Discover a whole new world of flavor by growing garlic and shallots in your garden this year. Grocery stores offer just a single variety of garlic, called silverskin, favored for its long shelf life and ease of production. But there are dozens of garlic varieties with surprisingly diverse flavors, from the hot and spicy ‘Spanish Roja’ to mellow and mild ‘Applegate’.
When it comes to shallots, one of the great benefits of growing-your-own is cost savings. Shallots are fairly expensive to buy at the store, but are easy to grow. Planted in fall along with your spring-blooming bulbs, you can tuck garlic and shallots into any open garden space. The tall slender leaves and unique architecture look right at home among herbs and perennials. Just make sure the planting site has loose, well-drained soil and receives plenty of sun.
Garlic and shallots are not planted from seed like other crops. Instead, garlic is planted as individual cloves and shallots as individual bulbs. Pieces are set into the soil with the pointed end oriented upward and the flattened, hard end down.
Start by loosening the soil with a garden fork. You can mix in a little bone meal to give the roots a boost. Garlic and shallots have slightly different planting requirements:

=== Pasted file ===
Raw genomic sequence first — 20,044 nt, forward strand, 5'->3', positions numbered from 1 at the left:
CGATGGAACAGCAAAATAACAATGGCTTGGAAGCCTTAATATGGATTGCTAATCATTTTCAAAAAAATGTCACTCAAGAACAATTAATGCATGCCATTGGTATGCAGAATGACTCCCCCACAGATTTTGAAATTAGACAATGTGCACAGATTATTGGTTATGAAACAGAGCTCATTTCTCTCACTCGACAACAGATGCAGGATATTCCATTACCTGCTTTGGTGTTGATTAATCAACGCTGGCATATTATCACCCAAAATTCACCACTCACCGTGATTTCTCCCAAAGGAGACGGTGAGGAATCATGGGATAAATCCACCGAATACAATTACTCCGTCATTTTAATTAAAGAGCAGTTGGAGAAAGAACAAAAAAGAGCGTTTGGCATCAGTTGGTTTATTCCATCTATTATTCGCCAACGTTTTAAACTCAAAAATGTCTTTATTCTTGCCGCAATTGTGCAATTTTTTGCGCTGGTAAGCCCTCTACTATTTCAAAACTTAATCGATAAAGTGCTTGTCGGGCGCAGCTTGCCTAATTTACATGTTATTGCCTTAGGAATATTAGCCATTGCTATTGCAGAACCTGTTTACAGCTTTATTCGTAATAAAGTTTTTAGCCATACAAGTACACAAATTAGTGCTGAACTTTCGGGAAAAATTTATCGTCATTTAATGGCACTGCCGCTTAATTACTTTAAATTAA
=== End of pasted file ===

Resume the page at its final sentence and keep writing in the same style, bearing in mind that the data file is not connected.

- Garlic: Space cloves 4 to 6 inches apart. Plant 1” to 2” deep in warmer climates and 2” to 4” in colder climates. Planting depth is measured from the top of the clove. Cover garlic with mulch.
- Shallots: Space bulbs 8 inches apart. Set shallots just deep enough that the tip lies level with the soil surface. In very loose soil, you should be able to simply press shallot bulbs down into the soil. Do not mulch shallots.
For both crops, water bulbs well after planting, then water only when soil is dry. Keep the planting area free of weeds. Garlic and shallots will overwinter in the garden.
Growth and Harvest
In spring, warming temperatures will initiate foliage growth. This is an indicator to fertilize the plants. There are two methods that can be used for fertilizing garlic and shallots, use the one that fits your gardening style.
- Apply a single application of slow release nitrogen fertilizer such as blood meal. Feed each plant 1 to 2 teaspoons, mixing fertilizer into soil around the plant.
- Foliar-feed plants with a liquid fertilizer every two weeks through mid-May. A mixture of equal parts liquid kelp and fish emulsion can be used, mixing one tablespoon of each per gallon of water.
Bulbs begin to form in mid-May and take several weeks to develop. Stop watering once the plants begin to turn brown. Crops can be harvested when one half to three-quarters of the leaves turn yellow-brown, typically in June. Cure the crops out of direct sunlight and enjoy the diverse flavors.
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